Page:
Expect more consolidation in the healthcare industry in the coming year, said Ricky Goldwasser, managing director at Morgan Stanley, during the annual “Wall Street Comes to Washington” event sponsored by the Brookings Institution.
“We think that we’re definitely going to see more consolidation,” Goldwasser said Wednesday at the virtual event, which was sponsored by Arnold Ventures. “I think that we’re going to see small-scale players sort of merging with others to create scale. We’re going to see the larger stakeholders, whether they’re healthcare companies or tech companies in some areas or large consumer companies — we see them … opportunistically looking at M&A [mergers and acquisitions].”
“I do think that we’re going to see more of it in the second half of the year, because the thing we’re watching for is what’s happening with those companies that need to come back and raise money next year, especially given all the volatility,” she added. “They’re just going to be more pressured to go ahead and do something that’s strategic.”
Physician Practice Buyouts Continue
In the world of physician practices, doctors are continuing to sell their practices to different entities, although the buyers vary depending on the specialty, said Ann Hynes, managing director at Mizuho Americas, an investment firm. “Private equity companies tend to focus on emergency room physicians, anesthesiologists, and maybe neurology a little bit … [while] cardiologists tend to like to be owned by hospitals,” she said.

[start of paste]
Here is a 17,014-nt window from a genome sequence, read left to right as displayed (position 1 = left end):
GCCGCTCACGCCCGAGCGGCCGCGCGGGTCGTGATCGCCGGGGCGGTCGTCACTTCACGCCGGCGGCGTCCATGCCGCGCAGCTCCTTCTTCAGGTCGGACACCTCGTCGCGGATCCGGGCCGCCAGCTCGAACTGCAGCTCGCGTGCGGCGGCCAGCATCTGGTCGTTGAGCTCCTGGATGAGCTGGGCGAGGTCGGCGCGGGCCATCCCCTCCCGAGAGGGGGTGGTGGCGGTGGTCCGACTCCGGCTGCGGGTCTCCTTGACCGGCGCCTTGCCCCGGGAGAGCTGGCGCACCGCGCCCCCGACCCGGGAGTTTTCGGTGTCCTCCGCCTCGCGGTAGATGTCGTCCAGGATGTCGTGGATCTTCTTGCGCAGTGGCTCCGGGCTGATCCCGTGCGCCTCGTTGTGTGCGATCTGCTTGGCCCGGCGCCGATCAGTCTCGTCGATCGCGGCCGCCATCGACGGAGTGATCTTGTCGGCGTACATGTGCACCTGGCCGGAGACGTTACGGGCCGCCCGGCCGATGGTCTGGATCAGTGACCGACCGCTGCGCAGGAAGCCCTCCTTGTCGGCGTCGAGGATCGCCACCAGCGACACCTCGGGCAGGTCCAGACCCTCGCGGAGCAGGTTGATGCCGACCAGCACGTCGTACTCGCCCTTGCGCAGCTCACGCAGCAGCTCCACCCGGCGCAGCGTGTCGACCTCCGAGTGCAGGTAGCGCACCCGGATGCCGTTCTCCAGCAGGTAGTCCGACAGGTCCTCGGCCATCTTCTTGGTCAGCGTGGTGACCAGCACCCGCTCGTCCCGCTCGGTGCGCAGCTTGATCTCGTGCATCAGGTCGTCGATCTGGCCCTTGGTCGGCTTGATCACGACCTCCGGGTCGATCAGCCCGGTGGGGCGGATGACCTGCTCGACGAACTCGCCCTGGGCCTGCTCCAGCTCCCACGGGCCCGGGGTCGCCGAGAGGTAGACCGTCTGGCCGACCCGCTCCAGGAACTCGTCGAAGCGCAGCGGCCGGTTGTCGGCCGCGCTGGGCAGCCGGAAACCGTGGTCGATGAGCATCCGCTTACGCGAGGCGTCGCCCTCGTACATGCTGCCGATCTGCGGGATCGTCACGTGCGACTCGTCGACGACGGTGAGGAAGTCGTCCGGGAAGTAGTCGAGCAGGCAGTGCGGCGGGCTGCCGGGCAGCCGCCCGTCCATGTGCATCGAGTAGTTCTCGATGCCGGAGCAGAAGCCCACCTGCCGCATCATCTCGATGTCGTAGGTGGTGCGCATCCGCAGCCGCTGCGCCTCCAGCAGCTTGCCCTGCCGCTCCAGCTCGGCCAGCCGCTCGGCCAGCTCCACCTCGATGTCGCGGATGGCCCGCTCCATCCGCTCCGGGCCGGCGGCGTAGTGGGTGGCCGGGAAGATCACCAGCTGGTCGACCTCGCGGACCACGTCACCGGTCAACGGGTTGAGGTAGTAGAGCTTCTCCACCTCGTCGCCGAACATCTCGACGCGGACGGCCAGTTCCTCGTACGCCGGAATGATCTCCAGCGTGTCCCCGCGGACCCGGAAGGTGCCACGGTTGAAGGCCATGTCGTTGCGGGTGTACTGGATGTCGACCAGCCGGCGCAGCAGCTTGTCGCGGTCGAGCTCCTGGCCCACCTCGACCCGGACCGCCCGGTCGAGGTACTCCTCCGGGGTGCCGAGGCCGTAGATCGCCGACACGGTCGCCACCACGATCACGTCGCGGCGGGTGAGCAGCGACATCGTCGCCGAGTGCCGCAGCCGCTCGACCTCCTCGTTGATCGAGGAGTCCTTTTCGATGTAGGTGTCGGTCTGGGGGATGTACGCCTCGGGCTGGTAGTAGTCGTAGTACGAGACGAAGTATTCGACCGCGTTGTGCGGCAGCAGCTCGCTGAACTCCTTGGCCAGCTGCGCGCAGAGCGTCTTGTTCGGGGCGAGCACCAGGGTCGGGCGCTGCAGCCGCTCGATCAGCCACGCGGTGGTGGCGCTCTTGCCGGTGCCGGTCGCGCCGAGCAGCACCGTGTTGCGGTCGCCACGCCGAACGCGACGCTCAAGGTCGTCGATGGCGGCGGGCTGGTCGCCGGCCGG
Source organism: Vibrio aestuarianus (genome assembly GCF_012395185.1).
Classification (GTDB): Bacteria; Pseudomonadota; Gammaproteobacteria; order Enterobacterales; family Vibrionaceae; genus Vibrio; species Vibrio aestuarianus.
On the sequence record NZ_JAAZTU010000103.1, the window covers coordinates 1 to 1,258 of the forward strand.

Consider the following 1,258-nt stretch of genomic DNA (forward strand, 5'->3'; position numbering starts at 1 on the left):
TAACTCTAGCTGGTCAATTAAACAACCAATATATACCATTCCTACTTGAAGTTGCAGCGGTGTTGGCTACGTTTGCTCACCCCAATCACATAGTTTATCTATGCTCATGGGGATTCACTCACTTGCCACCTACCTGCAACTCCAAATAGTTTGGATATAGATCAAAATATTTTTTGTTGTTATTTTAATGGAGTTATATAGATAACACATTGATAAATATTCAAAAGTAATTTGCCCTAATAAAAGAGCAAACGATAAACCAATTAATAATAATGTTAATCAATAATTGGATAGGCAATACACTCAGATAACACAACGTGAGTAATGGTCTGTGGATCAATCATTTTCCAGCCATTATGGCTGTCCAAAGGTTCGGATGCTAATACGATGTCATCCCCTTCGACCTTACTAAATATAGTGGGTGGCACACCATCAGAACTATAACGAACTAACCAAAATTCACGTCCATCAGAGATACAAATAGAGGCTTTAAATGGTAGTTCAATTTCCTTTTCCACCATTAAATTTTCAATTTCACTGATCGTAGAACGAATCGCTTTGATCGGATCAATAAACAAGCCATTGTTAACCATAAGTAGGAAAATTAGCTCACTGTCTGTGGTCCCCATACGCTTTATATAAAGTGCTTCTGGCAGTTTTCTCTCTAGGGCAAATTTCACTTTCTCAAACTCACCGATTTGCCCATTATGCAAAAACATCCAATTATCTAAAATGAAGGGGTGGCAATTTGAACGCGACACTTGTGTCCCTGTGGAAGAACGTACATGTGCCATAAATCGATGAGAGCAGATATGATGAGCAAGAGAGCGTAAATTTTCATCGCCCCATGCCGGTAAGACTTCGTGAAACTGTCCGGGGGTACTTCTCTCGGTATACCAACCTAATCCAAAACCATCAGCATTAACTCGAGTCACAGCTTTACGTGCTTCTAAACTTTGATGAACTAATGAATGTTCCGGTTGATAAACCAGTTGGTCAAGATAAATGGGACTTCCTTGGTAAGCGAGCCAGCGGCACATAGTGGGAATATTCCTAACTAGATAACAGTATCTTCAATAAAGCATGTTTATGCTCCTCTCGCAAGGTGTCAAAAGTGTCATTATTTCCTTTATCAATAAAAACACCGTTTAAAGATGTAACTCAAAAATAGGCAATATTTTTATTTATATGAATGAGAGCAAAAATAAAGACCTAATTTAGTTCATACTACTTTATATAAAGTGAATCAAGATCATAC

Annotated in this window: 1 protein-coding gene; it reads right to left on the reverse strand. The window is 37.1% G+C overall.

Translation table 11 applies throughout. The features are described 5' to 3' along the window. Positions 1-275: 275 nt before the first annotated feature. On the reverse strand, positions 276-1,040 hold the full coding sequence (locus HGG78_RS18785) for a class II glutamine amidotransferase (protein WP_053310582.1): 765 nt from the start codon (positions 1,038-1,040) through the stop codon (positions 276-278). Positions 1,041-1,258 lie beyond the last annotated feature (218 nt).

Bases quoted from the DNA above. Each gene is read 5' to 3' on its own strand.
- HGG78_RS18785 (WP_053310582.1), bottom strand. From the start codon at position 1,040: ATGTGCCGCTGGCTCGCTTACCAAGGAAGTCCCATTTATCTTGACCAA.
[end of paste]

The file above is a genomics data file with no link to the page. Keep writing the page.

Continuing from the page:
Several factors play a part in physicians deciding to sell their practices, including high medical malpractice insurance costs, Hynes added. “For emergency room doctors, medical malpractice is very high. It’s very difficult for them to be independent.” Obstetricians often tend to go into hospital ownership because of high medical malpractice insurance rates, while for anesthesiologists, the reason they’ve been selling their practices for the last 5 or so years “has to do with the reporting data. They would have had to invest a lot of dollars into technology to report data back to the government, and they just didn’t have the money.”
What about the No Surprises Act, which prevents out-of-network providers from sending large “surprise” bills to patients who went out of their networks to get emergency care, including anesthesia? Will that have an impact on the selling of anesthesiology practices? “It probably decreases the urge” to buy those practices, said Hynes.
“That was a big strategy — not all private equity [firms] would do this but some would; they would acquire these physician practices and specifically make them out-of-network to get high reimbursement,” she said. “I would say that has stopped, though, over the past few years because of the government’s initiatives to stop those types of things … I don’t think it ends it. I just think it probably slows the growth.”
Ultimately, this will all lead back to insurer ownership, said Goldwasser. “If you have a large Medicare Advantage (MA) [population], you want to own a provider because that’s going to create the stickiness with the memberships, which is going to be increasingly important as the market becomes more competitive, and ultimately, growth in MA is going to slow down at some point,” she said. “I think that the end game is that private equity does sell those [practices] to the health insurers and to health systems.”
Value-Based Payment Growing Slowly